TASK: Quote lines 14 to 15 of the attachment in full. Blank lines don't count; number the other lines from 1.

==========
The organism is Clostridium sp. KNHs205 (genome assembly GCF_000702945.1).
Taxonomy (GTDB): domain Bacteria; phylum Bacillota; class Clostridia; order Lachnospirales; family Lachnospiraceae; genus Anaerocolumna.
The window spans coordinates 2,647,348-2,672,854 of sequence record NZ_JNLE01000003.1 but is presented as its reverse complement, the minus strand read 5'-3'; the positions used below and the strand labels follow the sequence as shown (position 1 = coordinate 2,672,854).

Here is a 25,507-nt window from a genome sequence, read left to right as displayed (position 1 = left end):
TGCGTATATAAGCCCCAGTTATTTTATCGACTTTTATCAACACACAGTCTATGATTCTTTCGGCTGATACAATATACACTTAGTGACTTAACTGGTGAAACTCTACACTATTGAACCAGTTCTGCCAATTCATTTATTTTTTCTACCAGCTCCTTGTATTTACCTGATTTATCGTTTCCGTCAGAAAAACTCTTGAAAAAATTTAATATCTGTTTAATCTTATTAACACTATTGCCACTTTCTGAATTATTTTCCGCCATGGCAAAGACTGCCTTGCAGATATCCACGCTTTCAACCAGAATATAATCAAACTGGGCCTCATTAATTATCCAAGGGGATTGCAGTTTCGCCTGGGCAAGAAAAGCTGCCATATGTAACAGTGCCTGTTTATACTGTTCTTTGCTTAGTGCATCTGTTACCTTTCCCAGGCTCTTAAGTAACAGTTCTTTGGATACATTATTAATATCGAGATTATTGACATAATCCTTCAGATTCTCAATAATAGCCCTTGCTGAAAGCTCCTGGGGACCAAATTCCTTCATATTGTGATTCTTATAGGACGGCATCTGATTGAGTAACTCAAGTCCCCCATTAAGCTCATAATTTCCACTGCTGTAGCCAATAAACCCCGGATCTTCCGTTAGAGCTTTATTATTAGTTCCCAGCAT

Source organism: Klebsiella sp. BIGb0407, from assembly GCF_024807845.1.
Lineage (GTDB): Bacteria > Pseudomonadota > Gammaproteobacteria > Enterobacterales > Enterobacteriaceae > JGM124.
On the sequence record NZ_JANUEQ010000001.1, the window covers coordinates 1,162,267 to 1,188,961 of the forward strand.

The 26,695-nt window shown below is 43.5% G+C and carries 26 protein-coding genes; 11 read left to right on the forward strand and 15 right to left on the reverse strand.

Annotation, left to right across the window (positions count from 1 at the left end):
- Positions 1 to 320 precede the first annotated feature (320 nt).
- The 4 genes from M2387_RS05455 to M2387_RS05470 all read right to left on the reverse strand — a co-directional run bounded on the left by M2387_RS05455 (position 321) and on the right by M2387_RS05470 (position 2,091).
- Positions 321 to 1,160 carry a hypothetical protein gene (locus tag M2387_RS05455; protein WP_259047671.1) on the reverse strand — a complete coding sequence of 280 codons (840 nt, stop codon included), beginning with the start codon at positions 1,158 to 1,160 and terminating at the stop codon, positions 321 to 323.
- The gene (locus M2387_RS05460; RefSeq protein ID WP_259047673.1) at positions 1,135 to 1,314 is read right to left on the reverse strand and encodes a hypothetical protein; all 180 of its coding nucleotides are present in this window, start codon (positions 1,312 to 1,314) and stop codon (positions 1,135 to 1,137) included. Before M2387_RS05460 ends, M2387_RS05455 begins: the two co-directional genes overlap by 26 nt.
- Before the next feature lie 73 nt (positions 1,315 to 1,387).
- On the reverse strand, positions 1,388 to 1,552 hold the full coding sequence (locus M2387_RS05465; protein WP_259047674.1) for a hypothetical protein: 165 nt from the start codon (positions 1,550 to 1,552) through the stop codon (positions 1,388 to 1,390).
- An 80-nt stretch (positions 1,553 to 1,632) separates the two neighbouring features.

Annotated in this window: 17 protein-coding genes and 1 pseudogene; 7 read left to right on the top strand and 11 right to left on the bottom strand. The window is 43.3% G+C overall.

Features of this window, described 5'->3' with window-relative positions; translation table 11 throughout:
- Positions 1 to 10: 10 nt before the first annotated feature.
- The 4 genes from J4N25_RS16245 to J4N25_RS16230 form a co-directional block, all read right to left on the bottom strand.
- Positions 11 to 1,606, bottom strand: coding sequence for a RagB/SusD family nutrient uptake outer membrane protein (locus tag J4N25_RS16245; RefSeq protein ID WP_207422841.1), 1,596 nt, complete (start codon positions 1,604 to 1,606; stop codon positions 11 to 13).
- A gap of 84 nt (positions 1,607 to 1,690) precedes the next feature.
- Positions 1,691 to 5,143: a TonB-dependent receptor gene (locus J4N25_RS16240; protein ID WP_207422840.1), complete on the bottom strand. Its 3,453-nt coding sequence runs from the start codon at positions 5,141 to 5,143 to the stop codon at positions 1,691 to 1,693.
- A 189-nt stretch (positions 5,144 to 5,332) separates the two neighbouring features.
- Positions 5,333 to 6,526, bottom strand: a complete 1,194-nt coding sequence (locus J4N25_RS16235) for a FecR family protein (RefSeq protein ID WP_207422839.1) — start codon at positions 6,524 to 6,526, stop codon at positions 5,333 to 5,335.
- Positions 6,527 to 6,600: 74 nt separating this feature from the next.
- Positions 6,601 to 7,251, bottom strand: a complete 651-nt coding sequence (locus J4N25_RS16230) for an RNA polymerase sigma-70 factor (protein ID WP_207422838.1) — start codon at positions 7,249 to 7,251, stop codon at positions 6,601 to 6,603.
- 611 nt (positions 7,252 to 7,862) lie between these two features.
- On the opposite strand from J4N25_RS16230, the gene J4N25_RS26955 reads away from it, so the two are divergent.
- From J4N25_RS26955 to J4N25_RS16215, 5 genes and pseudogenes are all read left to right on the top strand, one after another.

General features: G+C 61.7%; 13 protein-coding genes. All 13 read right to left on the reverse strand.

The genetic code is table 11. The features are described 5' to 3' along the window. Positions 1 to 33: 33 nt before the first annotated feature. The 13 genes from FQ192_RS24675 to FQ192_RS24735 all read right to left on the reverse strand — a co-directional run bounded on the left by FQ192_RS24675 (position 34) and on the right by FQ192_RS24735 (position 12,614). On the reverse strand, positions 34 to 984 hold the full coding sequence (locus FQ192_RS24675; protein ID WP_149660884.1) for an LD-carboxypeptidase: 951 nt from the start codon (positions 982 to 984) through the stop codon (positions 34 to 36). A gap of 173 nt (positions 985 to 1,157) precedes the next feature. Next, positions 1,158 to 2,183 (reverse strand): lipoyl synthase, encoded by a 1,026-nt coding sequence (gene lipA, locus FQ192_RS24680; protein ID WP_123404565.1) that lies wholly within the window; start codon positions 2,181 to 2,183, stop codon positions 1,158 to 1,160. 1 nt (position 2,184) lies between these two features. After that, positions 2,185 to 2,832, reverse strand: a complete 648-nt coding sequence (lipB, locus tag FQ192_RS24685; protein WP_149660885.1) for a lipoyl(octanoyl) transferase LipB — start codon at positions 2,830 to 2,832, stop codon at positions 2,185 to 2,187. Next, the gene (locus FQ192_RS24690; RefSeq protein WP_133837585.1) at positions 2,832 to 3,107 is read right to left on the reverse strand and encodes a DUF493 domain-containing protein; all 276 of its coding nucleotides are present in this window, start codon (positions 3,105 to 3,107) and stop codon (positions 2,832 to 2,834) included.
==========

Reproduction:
- The gene (locus M2387_RS05460; RefSeq protein ID WP_259047673.1) at positions 1,135 to 1,314 is read right to left on the reverse strand and encodes a hypothetical protein; all 180 of its coding nucleotides are present in this window, start codon (positions 1,312 to 1,314) and stop codon (positions 1,135 to 1,137) included. Before M2387_RS05460 ends, M2387_RS05455 begins: the two co-directional genes overlap by 26 nt.
- Before the next feature lie 73 nt (positions 1,315 to 1,387).